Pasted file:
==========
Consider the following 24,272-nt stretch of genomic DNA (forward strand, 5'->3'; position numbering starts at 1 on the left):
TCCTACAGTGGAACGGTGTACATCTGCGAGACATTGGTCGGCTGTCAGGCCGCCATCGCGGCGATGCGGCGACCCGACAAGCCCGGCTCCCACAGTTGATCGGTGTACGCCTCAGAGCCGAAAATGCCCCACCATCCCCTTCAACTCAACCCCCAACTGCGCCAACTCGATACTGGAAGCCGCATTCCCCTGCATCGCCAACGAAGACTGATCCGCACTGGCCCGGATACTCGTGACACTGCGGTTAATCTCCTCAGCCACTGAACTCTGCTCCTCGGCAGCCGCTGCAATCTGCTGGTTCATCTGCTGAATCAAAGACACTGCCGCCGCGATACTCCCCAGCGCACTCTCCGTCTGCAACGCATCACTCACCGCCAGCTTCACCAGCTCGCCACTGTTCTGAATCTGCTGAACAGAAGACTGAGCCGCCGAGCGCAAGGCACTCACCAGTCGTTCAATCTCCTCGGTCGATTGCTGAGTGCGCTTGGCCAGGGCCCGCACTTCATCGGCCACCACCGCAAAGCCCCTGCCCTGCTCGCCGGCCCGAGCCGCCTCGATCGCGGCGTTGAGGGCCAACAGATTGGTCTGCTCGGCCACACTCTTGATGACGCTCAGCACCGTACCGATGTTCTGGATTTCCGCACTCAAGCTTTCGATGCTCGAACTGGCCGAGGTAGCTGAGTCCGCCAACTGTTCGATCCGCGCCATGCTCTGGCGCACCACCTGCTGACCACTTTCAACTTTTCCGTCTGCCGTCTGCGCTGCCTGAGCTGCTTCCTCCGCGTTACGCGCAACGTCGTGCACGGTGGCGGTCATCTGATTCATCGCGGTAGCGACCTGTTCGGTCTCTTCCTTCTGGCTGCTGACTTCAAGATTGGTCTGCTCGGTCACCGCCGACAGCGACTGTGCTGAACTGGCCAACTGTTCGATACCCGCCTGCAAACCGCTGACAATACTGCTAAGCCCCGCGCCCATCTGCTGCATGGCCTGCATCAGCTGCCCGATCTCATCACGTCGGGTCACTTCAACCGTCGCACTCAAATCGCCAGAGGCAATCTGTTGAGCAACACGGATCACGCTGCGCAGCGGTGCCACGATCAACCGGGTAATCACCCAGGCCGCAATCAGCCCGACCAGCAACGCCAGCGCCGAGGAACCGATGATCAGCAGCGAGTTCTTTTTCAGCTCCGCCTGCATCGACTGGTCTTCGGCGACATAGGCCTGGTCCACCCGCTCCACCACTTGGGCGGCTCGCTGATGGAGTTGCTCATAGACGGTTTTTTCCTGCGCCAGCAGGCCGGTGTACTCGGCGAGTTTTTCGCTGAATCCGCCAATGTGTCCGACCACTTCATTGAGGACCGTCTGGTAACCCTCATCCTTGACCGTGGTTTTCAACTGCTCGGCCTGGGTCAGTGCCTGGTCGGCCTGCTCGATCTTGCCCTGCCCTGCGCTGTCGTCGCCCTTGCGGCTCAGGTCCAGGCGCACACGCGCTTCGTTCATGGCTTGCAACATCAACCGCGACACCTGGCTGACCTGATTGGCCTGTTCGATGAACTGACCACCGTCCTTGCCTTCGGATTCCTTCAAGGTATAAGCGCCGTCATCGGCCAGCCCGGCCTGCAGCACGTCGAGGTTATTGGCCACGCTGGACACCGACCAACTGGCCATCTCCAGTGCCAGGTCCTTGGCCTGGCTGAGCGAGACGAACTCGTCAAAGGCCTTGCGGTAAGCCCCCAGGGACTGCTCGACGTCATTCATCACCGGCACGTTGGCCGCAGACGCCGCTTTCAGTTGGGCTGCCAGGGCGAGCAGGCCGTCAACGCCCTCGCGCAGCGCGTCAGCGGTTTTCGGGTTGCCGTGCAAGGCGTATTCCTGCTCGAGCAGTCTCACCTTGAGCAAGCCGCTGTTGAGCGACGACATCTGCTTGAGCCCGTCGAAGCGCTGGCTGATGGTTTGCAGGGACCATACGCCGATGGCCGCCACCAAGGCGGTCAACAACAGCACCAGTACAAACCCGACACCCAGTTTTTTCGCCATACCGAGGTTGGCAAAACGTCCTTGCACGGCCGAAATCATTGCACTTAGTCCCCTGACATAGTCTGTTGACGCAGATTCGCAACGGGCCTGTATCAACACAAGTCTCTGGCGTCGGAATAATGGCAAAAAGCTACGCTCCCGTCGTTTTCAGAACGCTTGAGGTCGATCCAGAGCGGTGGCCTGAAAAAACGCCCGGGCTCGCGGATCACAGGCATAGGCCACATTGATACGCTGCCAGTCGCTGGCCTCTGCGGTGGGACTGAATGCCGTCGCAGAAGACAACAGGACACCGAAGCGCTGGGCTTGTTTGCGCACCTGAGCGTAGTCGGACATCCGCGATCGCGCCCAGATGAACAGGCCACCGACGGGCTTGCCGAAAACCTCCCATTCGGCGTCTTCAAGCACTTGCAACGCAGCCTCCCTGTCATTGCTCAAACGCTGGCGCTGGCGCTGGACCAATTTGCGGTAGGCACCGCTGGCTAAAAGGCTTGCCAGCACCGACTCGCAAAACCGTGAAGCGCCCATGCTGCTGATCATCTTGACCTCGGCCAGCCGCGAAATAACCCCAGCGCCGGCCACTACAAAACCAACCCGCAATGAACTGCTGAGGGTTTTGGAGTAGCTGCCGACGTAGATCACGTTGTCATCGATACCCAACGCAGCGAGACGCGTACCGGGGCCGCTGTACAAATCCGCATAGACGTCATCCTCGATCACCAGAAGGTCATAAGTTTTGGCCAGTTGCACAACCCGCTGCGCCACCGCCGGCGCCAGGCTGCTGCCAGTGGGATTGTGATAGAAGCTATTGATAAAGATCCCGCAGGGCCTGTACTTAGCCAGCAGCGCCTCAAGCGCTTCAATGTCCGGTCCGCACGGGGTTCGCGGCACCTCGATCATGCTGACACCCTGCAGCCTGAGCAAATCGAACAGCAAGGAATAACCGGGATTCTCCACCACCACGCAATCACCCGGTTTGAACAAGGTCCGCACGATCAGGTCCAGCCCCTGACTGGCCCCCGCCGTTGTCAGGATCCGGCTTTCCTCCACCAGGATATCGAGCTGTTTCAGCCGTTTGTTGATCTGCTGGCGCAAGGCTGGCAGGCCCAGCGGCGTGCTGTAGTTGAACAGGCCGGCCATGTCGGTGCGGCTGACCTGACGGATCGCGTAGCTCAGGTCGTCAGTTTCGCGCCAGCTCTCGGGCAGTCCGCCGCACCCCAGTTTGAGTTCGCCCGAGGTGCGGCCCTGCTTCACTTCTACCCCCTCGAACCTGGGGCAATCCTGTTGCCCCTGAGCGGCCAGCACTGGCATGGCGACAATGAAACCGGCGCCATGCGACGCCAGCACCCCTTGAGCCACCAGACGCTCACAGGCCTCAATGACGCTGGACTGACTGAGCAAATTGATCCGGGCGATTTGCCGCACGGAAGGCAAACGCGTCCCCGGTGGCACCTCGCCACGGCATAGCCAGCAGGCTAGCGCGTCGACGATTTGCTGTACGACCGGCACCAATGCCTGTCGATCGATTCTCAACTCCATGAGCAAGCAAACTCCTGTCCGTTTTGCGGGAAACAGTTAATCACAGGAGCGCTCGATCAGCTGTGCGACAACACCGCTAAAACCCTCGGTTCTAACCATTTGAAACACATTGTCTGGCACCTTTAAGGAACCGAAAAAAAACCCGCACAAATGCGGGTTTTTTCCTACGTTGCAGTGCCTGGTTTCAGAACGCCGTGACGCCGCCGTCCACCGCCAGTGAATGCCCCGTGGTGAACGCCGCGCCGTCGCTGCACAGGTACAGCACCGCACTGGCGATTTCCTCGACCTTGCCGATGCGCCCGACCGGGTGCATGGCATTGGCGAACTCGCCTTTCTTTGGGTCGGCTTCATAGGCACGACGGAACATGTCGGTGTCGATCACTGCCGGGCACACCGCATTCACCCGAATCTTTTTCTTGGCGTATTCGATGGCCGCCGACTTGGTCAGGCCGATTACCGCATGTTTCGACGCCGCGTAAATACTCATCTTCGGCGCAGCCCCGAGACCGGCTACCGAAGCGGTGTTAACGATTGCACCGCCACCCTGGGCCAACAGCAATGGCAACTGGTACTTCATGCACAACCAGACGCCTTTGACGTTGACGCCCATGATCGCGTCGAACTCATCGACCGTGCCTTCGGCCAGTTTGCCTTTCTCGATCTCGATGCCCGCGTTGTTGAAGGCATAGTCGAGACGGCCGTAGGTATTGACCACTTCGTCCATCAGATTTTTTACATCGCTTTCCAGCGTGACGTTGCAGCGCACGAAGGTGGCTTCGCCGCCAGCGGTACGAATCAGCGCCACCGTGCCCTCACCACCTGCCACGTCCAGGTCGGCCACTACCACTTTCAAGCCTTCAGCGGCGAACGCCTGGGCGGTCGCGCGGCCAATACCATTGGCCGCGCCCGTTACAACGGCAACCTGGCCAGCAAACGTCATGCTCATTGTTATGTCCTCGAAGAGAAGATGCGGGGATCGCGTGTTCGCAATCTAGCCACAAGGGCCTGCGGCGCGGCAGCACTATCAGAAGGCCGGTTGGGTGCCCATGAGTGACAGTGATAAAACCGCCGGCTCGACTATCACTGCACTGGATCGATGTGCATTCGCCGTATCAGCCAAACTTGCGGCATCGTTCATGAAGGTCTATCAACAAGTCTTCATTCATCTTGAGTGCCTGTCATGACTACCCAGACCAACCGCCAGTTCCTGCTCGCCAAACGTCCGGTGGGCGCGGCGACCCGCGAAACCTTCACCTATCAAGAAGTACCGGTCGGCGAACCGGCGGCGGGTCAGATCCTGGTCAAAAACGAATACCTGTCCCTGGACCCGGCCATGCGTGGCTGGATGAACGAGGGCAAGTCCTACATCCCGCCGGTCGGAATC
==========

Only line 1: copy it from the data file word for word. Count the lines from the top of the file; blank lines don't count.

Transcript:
Consider the following 24,272-nt stretch of genomic DNA (forward strand, 5'->3'; position numbering starts at 1 on the left):